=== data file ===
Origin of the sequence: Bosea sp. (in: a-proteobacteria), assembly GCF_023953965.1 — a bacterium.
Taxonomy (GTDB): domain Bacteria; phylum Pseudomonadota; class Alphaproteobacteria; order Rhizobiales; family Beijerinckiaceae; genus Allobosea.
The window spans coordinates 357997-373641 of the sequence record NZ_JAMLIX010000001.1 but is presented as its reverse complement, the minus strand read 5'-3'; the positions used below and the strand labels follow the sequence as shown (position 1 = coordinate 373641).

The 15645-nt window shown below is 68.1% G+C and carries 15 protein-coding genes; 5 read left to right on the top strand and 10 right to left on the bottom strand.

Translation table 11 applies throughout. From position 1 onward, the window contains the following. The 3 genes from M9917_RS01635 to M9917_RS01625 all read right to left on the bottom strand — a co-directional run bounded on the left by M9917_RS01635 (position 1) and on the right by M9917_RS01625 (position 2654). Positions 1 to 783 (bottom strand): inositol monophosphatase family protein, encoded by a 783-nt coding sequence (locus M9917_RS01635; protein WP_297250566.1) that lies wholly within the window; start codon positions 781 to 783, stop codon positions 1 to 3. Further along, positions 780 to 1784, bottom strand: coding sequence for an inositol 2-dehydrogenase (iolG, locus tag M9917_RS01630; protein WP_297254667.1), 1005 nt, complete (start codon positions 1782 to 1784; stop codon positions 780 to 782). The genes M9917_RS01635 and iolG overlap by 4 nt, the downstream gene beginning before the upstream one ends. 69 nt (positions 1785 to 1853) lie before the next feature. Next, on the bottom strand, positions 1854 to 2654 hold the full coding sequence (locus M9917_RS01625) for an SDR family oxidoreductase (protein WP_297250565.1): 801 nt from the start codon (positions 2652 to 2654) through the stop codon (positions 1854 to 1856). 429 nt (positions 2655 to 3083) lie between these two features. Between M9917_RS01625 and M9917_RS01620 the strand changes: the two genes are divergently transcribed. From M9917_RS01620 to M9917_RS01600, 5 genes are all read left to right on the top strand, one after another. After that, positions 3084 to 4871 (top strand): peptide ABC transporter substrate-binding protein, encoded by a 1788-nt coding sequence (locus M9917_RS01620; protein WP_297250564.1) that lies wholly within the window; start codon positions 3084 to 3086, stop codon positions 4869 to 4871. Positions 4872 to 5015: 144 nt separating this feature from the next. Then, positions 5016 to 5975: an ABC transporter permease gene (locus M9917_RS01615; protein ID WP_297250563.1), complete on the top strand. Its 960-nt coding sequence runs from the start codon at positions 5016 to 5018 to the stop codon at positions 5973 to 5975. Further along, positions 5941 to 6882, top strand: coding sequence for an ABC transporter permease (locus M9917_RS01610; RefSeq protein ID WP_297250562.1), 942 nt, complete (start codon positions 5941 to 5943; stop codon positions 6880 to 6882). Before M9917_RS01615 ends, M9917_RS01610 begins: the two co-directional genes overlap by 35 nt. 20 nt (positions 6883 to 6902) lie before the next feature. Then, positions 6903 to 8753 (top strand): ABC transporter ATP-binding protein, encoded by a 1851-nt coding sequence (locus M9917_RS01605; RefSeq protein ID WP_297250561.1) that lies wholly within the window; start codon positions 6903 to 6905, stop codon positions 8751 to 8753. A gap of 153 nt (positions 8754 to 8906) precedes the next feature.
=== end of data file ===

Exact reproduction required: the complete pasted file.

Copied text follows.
Origin of the sequence: Bosea sp. (in: a-proteobacteria), assembly GCF_023953965.1 — a bacterium.
Taxonomy (GTDB): domain Bacteria; phylum Pseudomonadota; class Alphaproteobacteria; order Rhizobiales; family Beijerinckiaceae; genus Allobosea.
The window spans coordinates 357997-373641 of the sequence record NZ_JAMLIX010000001.1 but is presented as its reverse complement, the minus strand read 5'-3'; the positions used below and the strand labels follow the sequence as shown (position 1 = coordinate 373641).

The 15645-nt window shown below is 68.1% G+C and carries 15 protein-coding genes; 5 read left to right on the top strand and 10 right to left on the bottom strand.

Translation table 11 applies throughout. From position 1 onward, the window contains the following. The 3 genes from M9917_RS01635 to M9917_RS01625 all read right to left on the bottom strand — a co-directional run bounded on the left by M9917_RS01635 (position 1) and on the right by M9917_RS01625 (position 2654). Positions 1 to 783 (bottom strand): inositol monophosphatase family protein, encoded by a 783-nt coding sequence (locus M9917_RS01635; protein WP_297250566.1) that lies wholly within the window; start codon positions 781 to 783, stop codon positions 1 to 3. Further along, positions 780 to 1784, bottom strand: coding sequence for an inositol 2-dehydrogenase (iolG, locus tag M9917_RS01630; protein WP_297254667.1), 1005 nt, complete (start codon positions 1782 to 1784; stop codon positions 780 to 782). The genes M9917_RS01635 and iolG overlap by 4 nt, the downstream gene beginning before the upstream one ends. 69 nt (positions 1785 to 1853) lie before the next feature. Next, on the bottom strand, positions 1854 to 2654 hold the full coding sequence (locus M9917_RS01625) for an SDR family oxidoreductase (protein WP_297250565.1): 801 nt from the start codon (positions 2652 to 2654) through the stop codon (positions 1854 to 1856). 429 nt (positions 2655 to 3083) lie between these two features. Between M9917_RS01625 and M9917_RS01620 the strand changes: the two genes are divergently transcribed. From M9917_RS01620 to M9917_RS01600, 5 genes are all read left to right on the top strand, one after another. After that, positions 3084 to 4871 (top strand): peptide ABC transporter substrate-binding protein, encoded by a 1788-nt coding sequence (locus M9917_RS01620; protein WP_297250564.1) that lies wholly within the window; start codon positions 3084 to 3086, stop codon positions 4869 to 4871. Positions 4872 to 5015: 144 nt separating this feature from the next. Then, positions 5016 to 5975: an ABC transporter permease gene (locus M9917_RS01615; protein ID WP_297250563.1), complete on the top strand. Its 960-nt coding sequence runs from the start codon at positions 5016 to 5018 to the stop codon at positions 5973 to 5975. Further along, positions 5941 to 6882, top strand: coding sequence for an ABC transporter permease (locus M9917_RS01610; RefSeq protein ID WP_297250562.1), 942 nt, complete (start codon positions 5941 to 5943; stop codon positions 6880 to 6882). Before M9917_RS01615 ends, M9917_RS01610 begins: the two co-directional genes overlap by 35 nt. 20 nt (positions 6883 to 6902) lie before the next feature. Then, positions 6903 to 8753 (top strand): ABC transporter ATP-binding protein, encoded by a 1851-nt coding sequence (locus M9917_RS01605; RefSeq protein ID WP_297250561.1) that lies wholly within the window; start codon positions 6903 to 6905, stop codon positions 8751 to 8753. A gap of 153 nt (positions 8754 to 8906) precedes the next feature.